console.log(`The values retrieved: ${val1} ${val2}`);
}
```

In this above snippet, the not-so-obvious race condition is that `get1()` may have been resolved signficantly before (or after) `get2()`, so by that time, either value may have been revoked. The `if` statment peeks through each queue's ready-to-read accessor function to ensure the value is indeed *still* ready.

**Note:** There is no race condition between the `get1(false)` and the `get1()` call (or the `get2(..)` calls), because JavaScript is single-threaded. So as long as this code pattern is followed, where the peeking and the reading happen synchronously (no promise/`await` deferral in between!), it's perfectly safe to assume that the peeked value is still ready to read in the next statement. Even if some other code was trying to revoke that value at that exact moment, it would be waiting for this code to finish, and since it's fully read/taken, the revoking would fail.

This synchronizing of lazy asynchronous reads from multiple queues is an expected common use-case for **RevocableQueue**. As such, the [`lazyZip(..)`](#lazy-zip) helper utility is also provided.

### Example

To illustrate usage with (as expected) asynchronously produced and read values:

```js
var q = RevocableQueue.create();
var revokes = [];
// add a new value to the queue every 100ms
setInterval(function write(){
var revoke = q.add( Math.random() );
revokes.push(revoke);
},100);
// elsewhere:
// read a value from the queue every 500ms
(async function readValues(){
while (true) {
let get = await q.next();
if (get(/*take=*/false) !== RevocableQueue.EMPTY) {
let val = get();
console.log(`Read value: ${val}`);
}
// `delay(..)` is a promisified `setTimeout(..)`
await delay(500);
}
})();
// elsewhere:
clearButton.addEventListener("click",function clearQueue(){
for (let revoke of revokes) {
let result = revoke();
// NOTE: `result` would be `RevocableQueue.EMPTY` if
// the revocation failed, which here doesn't matter
}
revokes.length = 0;
});
```

The `readValues(..)` asynchronous looping is only reading one value per 500ms, but the `setInterval(..)` loop is adding a new value every 100ms. As such, the queue is going to grow by \~8 values per second. The button click handler clears out the queue by calling all the collected `revoke()` functions.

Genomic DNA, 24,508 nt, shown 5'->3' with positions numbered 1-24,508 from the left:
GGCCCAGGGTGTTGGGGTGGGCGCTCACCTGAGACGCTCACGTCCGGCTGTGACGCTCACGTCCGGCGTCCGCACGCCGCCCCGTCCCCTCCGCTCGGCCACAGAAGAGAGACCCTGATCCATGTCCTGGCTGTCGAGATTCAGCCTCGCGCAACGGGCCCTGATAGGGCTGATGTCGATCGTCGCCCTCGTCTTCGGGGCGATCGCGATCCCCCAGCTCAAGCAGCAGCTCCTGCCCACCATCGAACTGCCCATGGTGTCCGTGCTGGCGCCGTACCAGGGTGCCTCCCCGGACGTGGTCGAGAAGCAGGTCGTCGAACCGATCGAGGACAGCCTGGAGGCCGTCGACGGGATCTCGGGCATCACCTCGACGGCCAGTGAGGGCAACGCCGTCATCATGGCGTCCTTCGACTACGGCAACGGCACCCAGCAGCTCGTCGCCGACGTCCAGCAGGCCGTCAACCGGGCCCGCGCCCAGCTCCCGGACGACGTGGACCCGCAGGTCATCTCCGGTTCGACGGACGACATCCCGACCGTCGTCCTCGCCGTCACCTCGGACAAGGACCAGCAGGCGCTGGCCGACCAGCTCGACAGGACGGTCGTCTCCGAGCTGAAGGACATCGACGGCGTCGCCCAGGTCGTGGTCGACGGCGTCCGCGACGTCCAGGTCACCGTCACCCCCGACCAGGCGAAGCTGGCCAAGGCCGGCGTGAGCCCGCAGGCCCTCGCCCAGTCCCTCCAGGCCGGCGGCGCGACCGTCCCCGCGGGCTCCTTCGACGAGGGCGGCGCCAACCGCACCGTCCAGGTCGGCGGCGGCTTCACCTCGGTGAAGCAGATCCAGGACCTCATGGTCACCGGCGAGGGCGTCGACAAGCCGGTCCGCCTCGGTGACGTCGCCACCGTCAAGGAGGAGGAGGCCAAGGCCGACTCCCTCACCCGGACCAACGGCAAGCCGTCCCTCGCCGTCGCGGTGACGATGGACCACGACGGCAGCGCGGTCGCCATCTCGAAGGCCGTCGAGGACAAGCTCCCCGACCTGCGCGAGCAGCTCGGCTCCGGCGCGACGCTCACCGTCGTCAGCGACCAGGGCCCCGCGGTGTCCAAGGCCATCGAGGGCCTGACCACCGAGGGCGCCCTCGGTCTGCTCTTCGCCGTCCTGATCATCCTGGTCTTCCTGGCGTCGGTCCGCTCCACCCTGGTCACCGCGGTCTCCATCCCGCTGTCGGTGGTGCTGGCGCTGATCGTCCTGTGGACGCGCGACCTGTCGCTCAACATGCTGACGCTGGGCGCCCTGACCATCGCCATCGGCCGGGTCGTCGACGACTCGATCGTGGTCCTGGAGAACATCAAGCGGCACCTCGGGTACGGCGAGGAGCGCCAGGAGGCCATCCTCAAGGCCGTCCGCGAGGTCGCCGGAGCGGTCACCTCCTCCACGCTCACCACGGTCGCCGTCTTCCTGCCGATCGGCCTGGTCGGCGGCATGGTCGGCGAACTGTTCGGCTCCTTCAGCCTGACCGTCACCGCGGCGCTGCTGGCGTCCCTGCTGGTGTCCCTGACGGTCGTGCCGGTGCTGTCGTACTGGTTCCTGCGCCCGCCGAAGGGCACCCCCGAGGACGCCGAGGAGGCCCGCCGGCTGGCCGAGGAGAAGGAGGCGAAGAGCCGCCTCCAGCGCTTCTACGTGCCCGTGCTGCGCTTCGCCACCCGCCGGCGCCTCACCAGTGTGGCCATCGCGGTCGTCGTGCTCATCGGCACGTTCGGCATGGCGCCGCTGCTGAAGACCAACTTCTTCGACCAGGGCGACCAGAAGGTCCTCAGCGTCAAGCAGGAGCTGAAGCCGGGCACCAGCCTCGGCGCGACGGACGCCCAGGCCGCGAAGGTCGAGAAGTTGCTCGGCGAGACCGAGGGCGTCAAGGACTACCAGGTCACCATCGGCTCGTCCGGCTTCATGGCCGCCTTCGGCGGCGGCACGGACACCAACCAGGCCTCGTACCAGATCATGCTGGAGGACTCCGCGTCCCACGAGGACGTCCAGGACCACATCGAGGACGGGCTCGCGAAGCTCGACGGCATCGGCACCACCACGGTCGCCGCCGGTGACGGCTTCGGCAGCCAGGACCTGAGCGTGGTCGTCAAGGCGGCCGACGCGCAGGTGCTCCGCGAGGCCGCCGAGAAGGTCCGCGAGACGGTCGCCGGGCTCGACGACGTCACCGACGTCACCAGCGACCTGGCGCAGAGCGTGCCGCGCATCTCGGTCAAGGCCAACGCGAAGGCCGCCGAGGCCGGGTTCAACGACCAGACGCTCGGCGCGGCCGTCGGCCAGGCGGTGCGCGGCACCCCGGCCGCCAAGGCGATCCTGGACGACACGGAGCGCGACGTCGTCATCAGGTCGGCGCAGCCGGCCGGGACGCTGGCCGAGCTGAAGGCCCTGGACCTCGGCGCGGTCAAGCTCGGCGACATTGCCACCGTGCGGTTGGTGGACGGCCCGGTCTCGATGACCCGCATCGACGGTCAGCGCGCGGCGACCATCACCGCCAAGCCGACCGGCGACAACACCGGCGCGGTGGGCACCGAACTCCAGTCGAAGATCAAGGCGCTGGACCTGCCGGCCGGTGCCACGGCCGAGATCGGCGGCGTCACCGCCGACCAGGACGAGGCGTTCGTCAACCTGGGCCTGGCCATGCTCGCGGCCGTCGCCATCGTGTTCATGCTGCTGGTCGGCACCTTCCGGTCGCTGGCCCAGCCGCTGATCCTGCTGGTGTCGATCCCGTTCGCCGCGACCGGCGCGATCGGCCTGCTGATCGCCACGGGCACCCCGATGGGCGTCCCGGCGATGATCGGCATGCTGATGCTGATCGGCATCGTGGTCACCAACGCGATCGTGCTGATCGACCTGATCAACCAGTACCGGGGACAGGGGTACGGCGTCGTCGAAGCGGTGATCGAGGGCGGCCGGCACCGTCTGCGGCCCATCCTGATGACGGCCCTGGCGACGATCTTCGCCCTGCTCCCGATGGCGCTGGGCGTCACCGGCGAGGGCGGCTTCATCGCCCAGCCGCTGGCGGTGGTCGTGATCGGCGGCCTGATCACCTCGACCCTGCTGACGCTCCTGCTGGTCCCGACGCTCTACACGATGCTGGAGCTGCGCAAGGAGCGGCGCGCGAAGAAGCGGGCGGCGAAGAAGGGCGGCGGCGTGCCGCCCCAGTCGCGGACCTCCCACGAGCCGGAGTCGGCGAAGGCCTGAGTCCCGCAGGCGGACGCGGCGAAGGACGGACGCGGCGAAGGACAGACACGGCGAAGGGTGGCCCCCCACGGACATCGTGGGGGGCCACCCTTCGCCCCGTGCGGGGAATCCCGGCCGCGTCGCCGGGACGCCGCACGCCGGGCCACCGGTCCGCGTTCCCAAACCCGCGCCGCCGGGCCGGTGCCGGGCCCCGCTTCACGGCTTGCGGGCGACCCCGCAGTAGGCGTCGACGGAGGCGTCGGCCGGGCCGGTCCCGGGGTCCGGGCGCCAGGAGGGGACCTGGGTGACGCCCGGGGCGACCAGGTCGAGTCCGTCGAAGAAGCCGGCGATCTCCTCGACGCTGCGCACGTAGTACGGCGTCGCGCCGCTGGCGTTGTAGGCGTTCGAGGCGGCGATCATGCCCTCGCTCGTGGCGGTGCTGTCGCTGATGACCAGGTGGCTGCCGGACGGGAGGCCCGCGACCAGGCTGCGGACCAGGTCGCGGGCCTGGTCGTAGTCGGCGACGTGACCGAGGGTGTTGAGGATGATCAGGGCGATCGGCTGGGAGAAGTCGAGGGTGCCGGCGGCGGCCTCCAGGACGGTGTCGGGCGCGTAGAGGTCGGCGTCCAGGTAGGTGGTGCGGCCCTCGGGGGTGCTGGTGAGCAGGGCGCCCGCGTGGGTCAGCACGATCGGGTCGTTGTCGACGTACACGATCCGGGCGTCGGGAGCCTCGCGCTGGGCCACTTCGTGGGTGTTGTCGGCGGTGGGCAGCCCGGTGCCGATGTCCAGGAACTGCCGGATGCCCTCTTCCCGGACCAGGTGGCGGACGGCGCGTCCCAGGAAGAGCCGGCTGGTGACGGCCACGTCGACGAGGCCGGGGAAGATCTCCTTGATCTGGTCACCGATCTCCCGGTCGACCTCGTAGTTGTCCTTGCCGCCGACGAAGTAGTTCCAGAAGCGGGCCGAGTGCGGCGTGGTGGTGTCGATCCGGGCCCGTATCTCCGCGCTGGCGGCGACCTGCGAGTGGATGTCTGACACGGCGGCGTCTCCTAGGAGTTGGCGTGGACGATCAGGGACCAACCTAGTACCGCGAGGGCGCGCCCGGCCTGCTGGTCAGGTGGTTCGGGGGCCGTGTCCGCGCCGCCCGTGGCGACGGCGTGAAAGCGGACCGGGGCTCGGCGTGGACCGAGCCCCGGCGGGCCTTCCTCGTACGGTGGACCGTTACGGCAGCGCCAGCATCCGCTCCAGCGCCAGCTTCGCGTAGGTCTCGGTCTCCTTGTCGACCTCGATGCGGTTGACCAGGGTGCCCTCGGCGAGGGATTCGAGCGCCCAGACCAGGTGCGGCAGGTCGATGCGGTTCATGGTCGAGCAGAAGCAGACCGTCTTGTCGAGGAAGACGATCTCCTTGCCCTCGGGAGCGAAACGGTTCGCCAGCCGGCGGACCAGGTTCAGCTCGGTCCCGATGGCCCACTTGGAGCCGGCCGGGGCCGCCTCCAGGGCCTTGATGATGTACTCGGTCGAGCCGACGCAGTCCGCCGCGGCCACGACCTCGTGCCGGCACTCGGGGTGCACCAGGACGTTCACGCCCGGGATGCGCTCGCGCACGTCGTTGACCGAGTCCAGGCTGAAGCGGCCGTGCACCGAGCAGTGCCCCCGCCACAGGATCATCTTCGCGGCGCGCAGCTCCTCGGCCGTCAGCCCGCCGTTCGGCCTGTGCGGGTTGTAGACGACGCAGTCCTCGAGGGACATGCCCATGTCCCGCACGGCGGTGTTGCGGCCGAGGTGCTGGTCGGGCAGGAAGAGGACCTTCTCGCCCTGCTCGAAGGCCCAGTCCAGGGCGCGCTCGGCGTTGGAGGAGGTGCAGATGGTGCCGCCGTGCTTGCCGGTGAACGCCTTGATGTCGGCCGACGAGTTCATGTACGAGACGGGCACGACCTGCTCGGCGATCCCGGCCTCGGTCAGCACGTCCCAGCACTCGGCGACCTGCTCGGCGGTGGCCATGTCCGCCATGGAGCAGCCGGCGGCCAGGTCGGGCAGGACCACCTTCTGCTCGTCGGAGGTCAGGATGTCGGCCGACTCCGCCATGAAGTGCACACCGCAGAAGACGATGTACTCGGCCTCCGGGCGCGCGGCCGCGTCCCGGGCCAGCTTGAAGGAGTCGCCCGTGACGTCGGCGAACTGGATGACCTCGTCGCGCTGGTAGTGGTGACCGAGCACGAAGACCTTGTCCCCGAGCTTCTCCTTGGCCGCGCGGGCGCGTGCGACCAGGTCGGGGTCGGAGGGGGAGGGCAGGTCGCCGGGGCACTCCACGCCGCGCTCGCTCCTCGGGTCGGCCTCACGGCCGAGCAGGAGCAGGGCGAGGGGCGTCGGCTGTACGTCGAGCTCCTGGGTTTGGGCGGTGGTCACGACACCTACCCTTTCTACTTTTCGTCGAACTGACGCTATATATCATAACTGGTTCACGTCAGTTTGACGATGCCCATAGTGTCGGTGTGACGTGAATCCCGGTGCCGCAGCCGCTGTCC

`readValues(..)` shows how to manually consume the queue, which in some cases may be the preferred approach. But it also may be preferred to have a more standard consumption pattern, such as ES2018 async iterators. This is [illustrated later](#iterating-a-single-queue).

### `lazyZip(..)`

In the [Peeking](#peeking) section above, the use case was presented to synchronize lazy asynchronous reads from multiple queues. For example, imagine a queue that collects customers who attempt to connect to a support chat, and another queue that collects support agents who become available for a chat.

You would want to read a value from each queue, whenever one was ready, but ensure that you have an *atomic pairing*, meaning that you only take a value from each queue when both queues have a value available. If a customer starts waiting, and later an agent becomes available, you pair them. But if the customer disconnects while waiting for an agent, they need to be removed (revoked) from the queue. The reverse scenario also applies: an agent could disconnect while waiting for a customer to connect.

In FP (functional programming) terms, as well as in streams based programming like with observables, this *atomic pairing* is generally a `zip(..)` operation. But traditional FP `zip(..)` utilities don't account for reading from queues which are asynchronous, and observables' `zip(..)` doesn't really account for revocation.

As such, this library provides a `lazyZip(..)` helper utility. It is an asynchronous generator (ES2018), aka a JS "stream". Here's how it can be used:

```js
var agents = RevocableQueue.create();
var customers = RevocableQueue.create();
async function supporChatSessions() {
for await (
let [customer,agent] of RevocableQueue.lazyZip(customers,agents)
) {
console.log(`Chat session ready for ${customer} and ${agent}`);
}
}
```

Since `lazyZip(..)` is an ES2018 async generator, when called it returns an ES2018 async iterator instance (suitable for use with `for await..` loops, etc). This makes consumption of the resulting stream (aka "queue") of value pairings very straightforward.

#### Iterating a Single Queue

`lazyZip(..)` is primarily intended to zip values from two or more revocable queues, as shown above. However, you can pass it a single revocable queue, and what you get back is a convenient ES2018 async iterator to consume that single queue asynchronously in a convenient and JS-standard form.

To compare, recall this example from above:

```js
// read a value from the queue every 500ms
(async function readValues(){
while (true) {
let get = await q.next();
if (get(/*take=*/false) !== RevocableQueue.EMPTY) {
let val = get();
console.log(`Read value: ${val}`);
}
// `delay(..)` is a promisified `setTimeout(..)`
await delay(500);
}
})();
```

Here's how to consume that queue using `lazyZip(..)`:

```js
// read a value from the queue every 500ms
(async function readValues(){
for await (let val of RevocableQueue.lazyZip(q)) {
console.log(`Read value: ${val}`);
// `delay(..)` is a promisified `setTimeout(..)`
await delay(500);
}
})();
```

That approach is probably much cleaner in most cases!

## License

All code and documentation are (c) 2019 Kyle Simpson and released under the [MIT License](http://getify.mit-license.org/). A copy of the MIT License [is also included](LICENSE.txt).